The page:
LUGAR: Well we can always be attempting to set a foundation of trust and that ought to be our objective. Not to break the relationship. Pakistan has nuclear weapons. We are very hopeful that they have security on those nuclear weapons so that there is not fissile material or any other aspect that gets into the hands of al Qaeda or al Shabaab or any other terrorist organization. That's critical. And so we have a good number of objectives in that relationship that go well beyond the difficulties we're having currently over whatever happened to bin Laden.

KING: With a week to reflect, sir, since the death of bin Laden, what is your sense of the state, the strength of al Qaeda today?

LUGAR: I think that al Qaeda still has many cells, many of them perhaps operating fairly independently. It will depend upon what sort of transition there is in the overall leadership, whether Zawahiri come in to power or whether he is acceptable. There are going to be, however, al Qaeda cells in Africa, in Yemen, elsewhere. And they are going to continue to operate in ways that are injurious to us.

KING: Senator Richard Lugar of Indiana, Senator thanks for your time.

LUGAR: Thank you very much, sir.

KING: Take care, sir.


KING: Still ahead tonight, the president's new push for immigration reform. Is there finally, finally political will to get something done or is this more about Latino voters and 2012 politics? And next, the secret life of Osama bin Laden inside his Pakistan compound and to the end his hands-on role planning terror.


KING: We know Osama bin Laden watched news coverage about himself and decided to darken his beard apparently because he didn't like the way it looked on TV. What else do we now know about his secret life at that compound in Afghanistan and what authorities are learning from all of the videos, documents, computer files those Navy SEALs seized at the bin Laden compound.

CNN national security analyst Peter Bergen is with us. Peter, you know Osama bin Laden perhaps better than almost anybody in the western world. You've sat down with him, interviewed him, studied him for more than a decade, written books about him. In the past few days when we learned some of these new details, what has been most surprising to you?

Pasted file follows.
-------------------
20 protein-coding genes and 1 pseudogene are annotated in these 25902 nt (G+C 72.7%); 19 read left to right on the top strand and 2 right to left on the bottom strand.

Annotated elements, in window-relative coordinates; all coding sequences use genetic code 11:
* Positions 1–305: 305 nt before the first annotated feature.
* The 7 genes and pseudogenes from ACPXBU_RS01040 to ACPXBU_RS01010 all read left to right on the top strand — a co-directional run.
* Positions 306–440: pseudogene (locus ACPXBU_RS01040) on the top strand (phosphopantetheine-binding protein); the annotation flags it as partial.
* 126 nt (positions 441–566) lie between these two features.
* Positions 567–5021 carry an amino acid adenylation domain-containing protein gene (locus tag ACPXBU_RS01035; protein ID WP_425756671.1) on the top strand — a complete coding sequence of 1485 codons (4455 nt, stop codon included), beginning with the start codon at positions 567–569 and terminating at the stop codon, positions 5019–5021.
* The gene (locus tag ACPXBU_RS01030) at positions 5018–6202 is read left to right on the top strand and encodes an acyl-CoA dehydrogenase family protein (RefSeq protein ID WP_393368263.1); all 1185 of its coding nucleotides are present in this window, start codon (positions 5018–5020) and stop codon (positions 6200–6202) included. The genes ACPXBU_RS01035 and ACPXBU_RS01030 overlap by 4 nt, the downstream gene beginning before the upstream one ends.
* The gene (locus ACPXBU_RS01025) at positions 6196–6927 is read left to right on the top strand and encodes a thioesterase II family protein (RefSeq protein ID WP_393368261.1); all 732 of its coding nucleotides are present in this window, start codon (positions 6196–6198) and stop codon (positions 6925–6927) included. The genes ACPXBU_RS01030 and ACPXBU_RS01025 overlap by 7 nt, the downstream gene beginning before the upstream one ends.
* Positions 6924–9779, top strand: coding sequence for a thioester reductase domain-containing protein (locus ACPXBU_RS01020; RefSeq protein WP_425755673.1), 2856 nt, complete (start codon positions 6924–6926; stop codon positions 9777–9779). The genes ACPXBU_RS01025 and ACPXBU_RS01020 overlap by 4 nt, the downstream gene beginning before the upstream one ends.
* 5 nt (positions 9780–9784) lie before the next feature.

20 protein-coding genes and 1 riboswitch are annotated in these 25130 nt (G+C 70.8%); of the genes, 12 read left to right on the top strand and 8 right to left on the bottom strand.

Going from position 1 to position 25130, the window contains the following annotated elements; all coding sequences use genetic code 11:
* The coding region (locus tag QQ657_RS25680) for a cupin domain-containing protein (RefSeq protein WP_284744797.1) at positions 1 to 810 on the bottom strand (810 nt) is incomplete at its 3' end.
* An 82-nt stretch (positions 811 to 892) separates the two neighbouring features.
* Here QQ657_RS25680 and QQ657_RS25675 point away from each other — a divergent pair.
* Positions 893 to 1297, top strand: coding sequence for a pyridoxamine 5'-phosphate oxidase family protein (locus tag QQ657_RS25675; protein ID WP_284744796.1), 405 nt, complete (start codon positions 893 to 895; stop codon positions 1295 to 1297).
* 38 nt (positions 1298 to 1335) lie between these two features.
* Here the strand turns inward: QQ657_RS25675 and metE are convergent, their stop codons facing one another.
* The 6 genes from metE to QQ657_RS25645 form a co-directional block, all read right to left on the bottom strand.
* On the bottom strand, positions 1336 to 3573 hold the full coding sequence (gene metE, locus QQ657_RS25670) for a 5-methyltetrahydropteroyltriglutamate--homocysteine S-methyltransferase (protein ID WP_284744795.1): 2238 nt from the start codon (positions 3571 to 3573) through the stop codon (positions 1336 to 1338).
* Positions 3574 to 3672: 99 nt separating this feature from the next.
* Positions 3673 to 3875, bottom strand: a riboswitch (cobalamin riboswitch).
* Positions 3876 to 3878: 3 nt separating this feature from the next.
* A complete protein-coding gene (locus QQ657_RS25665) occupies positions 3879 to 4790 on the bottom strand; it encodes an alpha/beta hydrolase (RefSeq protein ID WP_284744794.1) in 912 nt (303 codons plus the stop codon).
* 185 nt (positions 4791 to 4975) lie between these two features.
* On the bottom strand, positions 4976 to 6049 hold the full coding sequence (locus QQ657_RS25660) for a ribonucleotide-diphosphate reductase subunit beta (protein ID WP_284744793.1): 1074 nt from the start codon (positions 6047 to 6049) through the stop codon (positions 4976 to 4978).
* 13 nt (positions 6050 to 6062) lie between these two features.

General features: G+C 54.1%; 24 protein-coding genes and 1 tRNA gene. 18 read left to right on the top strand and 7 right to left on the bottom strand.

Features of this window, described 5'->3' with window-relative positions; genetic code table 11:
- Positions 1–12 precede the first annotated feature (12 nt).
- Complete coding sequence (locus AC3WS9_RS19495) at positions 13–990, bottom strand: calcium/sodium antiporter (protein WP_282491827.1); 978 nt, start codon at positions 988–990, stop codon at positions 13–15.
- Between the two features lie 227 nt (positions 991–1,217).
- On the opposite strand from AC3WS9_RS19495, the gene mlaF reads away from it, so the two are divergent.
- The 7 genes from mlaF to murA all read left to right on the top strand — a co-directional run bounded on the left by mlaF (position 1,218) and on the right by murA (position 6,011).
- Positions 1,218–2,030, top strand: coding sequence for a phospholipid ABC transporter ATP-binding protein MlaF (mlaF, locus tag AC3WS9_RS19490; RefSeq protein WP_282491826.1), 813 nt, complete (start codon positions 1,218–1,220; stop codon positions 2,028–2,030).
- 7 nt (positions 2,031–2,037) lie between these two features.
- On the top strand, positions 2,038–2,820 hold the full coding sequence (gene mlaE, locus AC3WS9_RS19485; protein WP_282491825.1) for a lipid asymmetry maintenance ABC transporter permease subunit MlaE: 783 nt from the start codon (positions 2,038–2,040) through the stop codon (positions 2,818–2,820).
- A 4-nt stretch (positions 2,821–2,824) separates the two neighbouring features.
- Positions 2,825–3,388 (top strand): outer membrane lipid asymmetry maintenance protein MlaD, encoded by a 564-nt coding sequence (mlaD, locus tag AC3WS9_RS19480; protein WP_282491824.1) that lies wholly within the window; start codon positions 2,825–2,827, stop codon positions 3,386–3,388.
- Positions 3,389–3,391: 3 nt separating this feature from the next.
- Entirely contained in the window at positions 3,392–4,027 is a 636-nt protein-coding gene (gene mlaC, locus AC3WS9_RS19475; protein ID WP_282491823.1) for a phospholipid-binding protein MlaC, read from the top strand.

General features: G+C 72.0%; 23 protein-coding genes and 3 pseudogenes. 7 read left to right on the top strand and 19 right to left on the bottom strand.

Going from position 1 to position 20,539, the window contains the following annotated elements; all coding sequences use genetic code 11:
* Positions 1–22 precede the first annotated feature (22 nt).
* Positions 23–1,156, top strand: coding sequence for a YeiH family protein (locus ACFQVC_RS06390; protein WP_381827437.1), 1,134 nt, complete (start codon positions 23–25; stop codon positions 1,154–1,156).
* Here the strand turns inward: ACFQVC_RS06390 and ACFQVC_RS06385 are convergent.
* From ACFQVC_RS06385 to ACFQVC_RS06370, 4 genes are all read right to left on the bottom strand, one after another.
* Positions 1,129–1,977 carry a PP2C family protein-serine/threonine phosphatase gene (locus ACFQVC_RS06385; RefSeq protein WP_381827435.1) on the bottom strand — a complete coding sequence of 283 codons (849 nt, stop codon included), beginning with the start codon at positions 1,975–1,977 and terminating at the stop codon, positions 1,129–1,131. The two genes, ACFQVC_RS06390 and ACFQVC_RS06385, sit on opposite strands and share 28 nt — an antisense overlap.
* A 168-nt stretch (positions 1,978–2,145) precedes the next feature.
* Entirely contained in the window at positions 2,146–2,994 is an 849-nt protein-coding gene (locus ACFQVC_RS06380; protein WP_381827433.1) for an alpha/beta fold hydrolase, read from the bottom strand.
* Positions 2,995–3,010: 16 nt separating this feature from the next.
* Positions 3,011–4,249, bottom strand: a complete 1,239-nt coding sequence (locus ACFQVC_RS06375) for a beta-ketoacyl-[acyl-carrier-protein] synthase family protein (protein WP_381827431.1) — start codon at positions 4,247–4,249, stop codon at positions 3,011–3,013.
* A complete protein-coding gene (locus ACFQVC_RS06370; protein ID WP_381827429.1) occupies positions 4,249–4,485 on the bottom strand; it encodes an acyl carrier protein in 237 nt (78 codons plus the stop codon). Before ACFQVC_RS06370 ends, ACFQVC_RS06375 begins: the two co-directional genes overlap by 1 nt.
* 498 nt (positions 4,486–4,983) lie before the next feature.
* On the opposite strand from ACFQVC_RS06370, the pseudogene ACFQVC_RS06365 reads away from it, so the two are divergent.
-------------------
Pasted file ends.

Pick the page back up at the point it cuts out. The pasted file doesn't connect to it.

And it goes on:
PETER BERGEN, CNN TERRORISM ANALYST: Let's start with the things that aren't surprising. That he was living in a compound in a sort of urbanized area. That was obvious from all his statements, which you know he was talking about the books he read. He was mentioning (INAUDIBLE) the American author. You know news coverage; clearly he was not in a cave.

Also every time we seen a videotape of him, his clothes have been pressed. Caves don't usually have laundry facilities. You know so it was clear that he was in an urbanized situation. Also he's a family man, unsurprising, he's had, you know got married when he was 17 for the first time. He was with his family, his kids.

But what -- I mean the one thing that of course that is surprising is location, 30 miles from Islamabad. That is something that no one really predicted. I thought that he would be in the tribal areas in a compound semi-urbanized with his family but not so close to the capital.

KING: (INAUDIBLE) we have some of the -- some of the information we've learned in recent days loaded up here and I want to start -- this is essentially a sketch of the compound. You have the grounds out here. You have the main complex in the building here. Here's one of the things -- let's start with this.

We saw this -- the United States government decided to release this videotape of Osama bin Laden. We all have the image of the long beard, the graying beard. If you look at this, it's very different -- is younger the right word? What does that tell you?